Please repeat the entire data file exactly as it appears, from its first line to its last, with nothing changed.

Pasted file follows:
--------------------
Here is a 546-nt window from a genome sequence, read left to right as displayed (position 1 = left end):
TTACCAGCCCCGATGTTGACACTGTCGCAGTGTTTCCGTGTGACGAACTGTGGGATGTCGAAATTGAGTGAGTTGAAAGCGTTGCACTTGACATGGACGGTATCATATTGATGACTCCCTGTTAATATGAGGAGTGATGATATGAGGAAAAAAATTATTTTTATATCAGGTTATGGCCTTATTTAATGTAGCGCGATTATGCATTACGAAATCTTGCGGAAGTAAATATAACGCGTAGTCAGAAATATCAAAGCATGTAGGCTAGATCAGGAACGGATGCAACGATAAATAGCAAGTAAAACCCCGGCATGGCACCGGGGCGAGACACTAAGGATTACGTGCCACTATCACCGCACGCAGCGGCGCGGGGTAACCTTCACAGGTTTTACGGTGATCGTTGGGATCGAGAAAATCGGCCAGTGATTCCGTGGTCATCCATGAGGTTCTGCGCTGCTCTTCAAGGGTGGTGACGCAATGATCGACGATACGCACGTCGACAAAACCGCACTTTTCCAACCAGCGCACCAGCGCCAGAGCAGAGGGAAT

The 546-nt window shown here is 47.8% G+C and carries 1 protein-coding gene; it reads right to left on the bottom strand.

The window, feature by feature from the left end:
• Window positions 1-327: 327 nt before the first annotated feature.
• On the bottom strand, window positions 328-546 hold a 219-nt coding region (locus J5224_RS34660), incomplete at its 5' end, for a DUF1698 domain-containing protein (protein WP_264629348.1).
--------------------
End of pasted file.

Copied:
Here is a 546-nt window from a genome sequence, read left to right as displayed (position 1 = left end):
TTACCAGCCCCGATGTTGACACTGTCGCAGTGTTTCCGTGTGACGAACTGTGGGATGTCGAAATTGAGTGAGTTGAAAGCGTTGCACTTGACATGGACGGTATCATATTGATGACTCCCTGTTAATATGAGGAGTGATGATATGAGGAAAAAAATTATTTTTATATCAGGTTATGGCCTTATTTAATGTAGCGCGATTATGCATTACGAAATCTTGCGGAAGTAAATATAACGCGTAGTCAGAAATATCAAAGCATGTAGGCTAGATCAGGAACGGATGCAACGATAAATAGCAAGTAAAACCCCGGCATGGCACCGGGGCGAGACACTAAGGATTACGTGCCACTATCACCGCACGCAGCGGCGCGGGGTAACCTTCACAGGTTTTACGGTGATCGTTGGGATCGAGAAAATCGGCCAGTGATTCCGTGGTCATCCATGAGGTTCTGCGCTGCTCTTCAAGGGTGGTGACGCAATGATCGACGATACGCACGTCGACAAAACCGCACTTTTCCAACCAGCGCACCAGCGCCAGAGCAGAGGGAAT

The 546-nt window shown here is 47.8% G+C and carries 1 protein-coding gene; it reads right to left on the bottom strand.

The window, feature by feature from the left end:
• Window positions 1-327: 327 nt before the first annotated feature.
• On the bottom strand, window positions 328-546 hold a 219-nt coding region (locus J5224_RS34660), incomplete at its 5' end, for a DUF1698 domain-containing protein (protein WP_264629348.1).